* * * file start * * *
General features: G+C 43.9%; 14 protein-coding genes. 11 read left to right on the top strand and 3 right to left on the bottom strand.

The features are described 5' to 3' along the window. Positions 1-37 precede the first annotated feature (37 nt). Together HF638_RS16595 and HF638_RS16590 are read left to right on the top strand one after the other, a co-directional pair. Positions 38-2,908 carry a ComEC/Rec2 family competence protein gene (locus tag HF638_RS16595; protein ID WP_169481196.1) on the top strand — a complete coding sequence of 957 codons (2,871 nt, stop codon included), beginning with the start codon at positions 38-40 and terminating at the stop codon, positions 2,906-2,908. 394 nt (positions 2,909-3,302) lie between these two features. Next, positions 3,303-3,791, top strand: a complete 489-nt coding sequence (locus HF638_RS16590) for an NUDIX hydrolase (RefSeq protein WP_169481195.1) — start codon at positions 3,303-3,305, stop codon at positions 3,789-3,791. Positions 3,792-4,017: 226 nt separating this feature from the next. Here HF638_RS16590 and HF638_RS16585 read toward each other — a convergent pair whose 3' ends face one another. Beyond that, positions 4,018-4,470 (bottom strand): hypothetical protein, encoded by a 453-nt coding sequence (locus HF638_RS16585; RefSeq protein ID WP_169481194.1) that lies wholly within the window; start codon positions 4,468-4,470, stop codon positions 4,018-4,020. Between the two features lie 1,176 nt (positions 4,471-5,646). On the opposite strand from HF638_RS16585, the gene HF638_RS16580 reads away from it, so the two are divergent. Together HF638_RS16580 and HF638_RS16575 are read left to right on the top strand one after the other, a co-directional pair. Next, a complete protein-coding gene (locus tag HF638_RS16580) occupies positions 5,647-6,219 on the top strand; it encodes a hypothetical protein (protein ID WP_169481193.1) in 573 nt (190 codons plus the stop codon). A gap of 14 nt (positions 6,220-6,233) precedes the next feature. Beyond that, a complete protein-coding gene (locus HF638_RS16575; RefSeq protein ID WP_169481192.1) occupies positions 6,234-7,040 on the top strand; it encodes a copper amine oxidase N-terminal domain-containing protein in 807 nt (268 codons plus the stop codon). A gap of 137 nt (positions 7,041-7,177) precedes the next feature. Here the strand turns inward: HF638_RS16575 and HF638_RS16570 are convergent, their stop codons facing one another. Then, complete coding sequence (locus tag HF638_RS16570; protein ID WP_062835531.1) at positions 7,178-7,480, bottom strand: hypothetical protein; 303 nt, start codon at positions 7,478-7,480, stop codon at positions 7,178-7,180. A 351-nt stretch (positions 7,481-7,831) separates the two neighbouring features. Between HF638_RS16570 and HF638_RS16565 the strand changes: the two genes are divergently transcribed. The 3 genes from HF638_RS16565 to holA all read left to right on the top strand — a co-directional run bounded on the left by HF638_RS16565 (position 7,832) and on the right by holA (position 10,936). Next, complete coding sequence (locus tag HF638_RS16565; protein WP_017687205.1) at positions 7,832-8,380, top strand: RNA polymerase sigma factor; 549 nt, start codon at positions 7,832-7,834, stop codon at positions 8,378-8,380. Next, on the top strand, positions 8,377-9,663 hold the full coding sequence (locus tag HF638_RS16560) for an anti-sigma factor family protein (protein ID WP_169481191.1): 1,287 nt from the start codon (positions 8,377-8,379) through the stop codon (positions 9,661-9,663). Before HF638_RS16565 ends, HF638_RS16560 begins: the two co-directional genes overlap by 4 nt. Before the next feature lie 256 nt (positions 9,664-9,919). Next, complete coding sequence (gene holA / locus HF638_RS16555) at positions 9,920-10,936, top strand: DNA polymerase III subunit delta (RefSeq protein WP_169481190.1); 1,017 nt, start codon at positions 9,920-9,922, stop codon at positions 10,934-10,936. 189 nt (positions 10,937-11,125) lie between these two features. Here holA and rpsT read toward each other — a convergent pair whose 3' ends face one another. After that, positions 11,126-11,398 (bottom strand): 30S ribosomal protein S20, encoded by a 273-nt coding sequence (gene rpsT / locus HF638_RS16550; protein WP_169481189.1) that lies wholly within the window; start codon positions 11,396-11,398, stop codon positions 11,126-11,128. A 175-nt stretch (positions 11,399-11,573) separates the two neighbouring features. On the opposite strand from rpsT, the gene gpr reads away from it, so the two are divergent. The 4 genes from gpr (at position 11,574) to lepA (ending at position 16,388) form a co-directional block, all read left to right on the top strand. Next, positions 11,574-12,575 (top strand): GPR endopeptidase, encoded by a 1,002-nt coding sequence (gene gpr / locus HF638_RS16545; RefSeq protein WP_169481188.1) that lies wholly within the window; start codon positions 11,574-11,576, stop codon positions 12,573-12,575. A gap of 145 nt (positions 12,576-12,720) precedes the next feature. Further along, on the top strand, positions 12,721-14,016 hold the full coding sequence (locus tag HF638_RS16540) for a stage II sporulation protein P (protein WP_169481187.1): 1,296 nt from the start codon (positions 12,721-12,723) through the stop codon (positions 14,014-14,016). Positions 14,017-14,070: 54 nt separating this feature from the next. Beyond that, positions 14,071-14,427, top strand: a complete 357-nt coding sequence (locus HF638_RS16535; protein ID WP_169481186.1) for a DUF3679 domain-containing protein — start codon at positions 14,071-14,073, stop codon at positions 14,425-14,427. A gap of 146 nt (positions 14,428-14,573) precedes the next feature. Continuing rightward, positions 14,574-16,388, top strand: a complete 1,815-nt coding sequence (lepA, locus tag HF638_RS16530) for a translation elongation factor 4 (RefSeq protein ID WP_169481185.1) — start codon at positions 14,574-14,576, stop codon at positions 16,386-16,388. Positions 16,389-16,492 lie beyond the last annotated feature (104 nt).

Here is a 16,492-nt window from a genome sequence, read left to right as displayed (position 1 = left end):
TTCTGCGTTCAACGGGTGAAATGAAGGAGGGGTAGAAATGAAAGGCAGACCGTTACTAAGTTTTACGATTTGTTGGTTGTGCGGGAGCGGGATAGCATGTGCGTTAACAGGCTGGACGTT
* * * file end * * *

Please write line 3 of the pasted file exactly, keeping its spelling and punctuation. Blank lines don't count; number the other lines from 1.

Here is a 16,492-nt window from a genome sequence, read left to right as displayed (position 1 = left end):